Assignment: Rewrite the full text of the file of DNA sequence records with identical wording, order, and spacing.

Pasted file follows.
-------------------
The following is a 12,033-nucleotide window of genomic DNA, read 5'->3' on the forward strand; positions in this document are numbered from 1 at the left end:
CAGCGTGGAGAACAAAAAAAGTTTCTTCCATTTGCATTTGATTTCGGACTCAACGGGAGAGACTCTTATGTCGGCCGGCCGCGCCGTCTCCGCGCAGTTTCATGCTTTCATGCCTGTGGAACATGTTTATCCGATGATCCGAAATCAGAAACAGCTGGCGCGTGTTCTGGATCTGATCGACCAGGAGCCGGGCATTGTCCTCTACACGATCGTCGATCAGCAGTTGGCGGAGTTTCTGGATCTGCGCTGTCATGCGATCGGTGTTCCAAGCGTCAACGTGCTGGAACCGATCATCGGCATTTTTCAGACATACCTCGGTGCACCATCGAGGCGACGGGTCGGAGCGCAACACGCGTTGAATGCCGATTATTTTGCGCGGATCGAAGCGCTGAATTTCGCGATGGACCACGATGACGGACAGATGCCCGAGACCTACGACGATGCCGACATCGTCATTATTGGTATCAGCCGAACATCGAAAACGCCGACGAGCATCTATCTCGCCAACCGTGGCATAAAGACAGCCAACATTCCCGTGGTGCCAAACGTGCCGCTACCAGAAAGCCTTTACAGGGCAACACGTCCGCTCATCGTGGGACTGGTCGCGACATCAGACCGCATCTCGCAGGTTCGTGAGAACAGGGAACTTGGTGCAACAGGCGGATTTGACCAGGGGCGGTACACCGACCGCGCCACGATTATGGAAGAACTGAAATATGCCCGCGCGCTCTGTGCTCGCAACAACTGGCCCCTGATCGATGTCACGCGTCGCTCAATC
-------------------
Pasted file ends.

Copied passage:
The following is a 12,033-nucleotide window of genomic DNA, read 5'->3' on the forward strand; positions in this document are numbered from 1 at the left end:
CAGCGTGGAGAACAAAAAAAGTTTCTTCCATTTGCATTTGATTTCGGACTCAACGGGAGAGACTCTTATGTCGGCCGGCCGCGCCGTCTCCGCGCAGTTTCATGCTTTCATGCCTGTGGAACATGTTTATCCGATGATCCGAAATCAGAAACAGCTGGCGCGTGTTCTGGATCTGATCGACCAGGAGCCGGGCATTGTCCTCTACACGATCGTCGATCAGCAGTTGGCGGAGTTTCTGGATCTGCGCTGTCATGCGATCGGTGTTCCAAGCGTCAACGTGCTGGAACCGATCATCGGCATTTTTCAGACATACCTCGGTGCACCATCGAGGCGACGGGTCGGAGCGCAACACGCGTTGAATGCCGATTATTTTGCGCGGATCGAAGCGCTGAATTTCGCGATGGACCACGATGACGGACAGATGCCCGAGACCTACGACGATGCCGACATCGTCATTATTGGTATCAGCCGAACATCGAAAACGCCGACGAGCATCTATCTCGCCAACCGTGGCATAAAGACAGCCAACATTCCCGTGGTGCCAAACGTGCCGCTACCAGAAAGCCTTTACAGGGCAACACGTCCGCTCATCGTGGGACTGGTCGCGACATCAGACCGCATCTCGCAGGTTCGTGAGAACAGGGAACTTGGTGCAACAGGCGGATTTGACCAGGGGCGGTACACCGACCGCGCCACGATTATGGAAGAACTGAAATATGCCCGCGCGCTCTGTGCTCGCAACAACTGGCCCCTGATCGATGTCACGCGTCGCTCAATC